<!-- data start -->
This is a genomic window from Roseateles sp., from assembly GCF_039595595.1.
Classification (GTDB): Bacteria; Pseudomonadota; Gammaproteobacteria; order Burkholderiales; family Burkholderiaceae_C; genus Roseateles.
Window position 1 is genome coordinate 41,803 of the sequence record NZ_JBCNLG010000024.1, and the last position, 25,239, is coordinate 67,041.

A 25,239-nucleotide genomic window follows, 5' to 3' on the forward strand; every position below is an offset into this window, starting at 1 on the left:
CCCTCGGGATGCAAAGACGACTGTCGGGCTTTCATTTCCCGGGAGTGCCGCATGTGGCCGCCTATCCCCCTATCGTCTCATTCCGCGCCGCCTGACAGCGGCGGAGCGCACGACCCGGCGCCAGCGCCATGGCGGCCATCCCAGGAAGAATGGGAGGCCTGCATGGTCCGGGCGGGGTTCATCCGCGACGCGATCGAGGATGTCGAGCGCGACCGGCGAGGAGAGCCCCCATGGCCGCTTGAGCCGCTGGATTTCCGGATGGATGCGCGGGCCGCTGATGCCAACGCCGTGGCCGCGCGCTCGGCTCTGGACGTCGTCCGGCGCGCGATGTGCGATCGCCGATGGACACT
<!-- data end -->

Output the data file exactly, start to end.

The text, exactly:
This is a genomic window from Roseateles sp., from assembly GCF_039595595.1.
Classification (GTDB): Bacteria; Pseudomonadota; Gammaproteobacteria; order Burkholderiales; family Burkholderiaceae_C; genus Roseateles.
Window position 1 is genome coordinate 41,803 of the sequence record NZ_JBCNLG010000024.1, and the last position, 25,239, is coordinate 67,041.

A 25,239-nucleotide genomic window follows, 5' to 3' on the forward strand; every position below is an offset into this window, starting at 1 on the left:
CCCTCGGGATGCAAAGACGACTGTCGGGCTTTCATTTCCCGGGAGTGCCGCATGTGGCCGCCTATCCCCCTATCGTCTCATTCCGCGCCGCCTGACAGCGGCGGAGCGCACGACCCGGCGCCAGCGCCATGGCGGCCATCCCAGGAAGAATGGGAGGCCTGCATGGTCCGGGCGGGGTTCATCCGCGACGCGATCGAGGATGTCGAGCGCGACCGGCGAGGAGAGCCCCCATGGCCGCTTGAGCCGCTGGATTTCCGGATGGATGCGCGGGCCGCTGATGCCAACGCCGTGGCCGCGCGCTCGGCTCTGGACGTCGTCCGGCGCGCGATGTGCGATCGCCGATGGACACT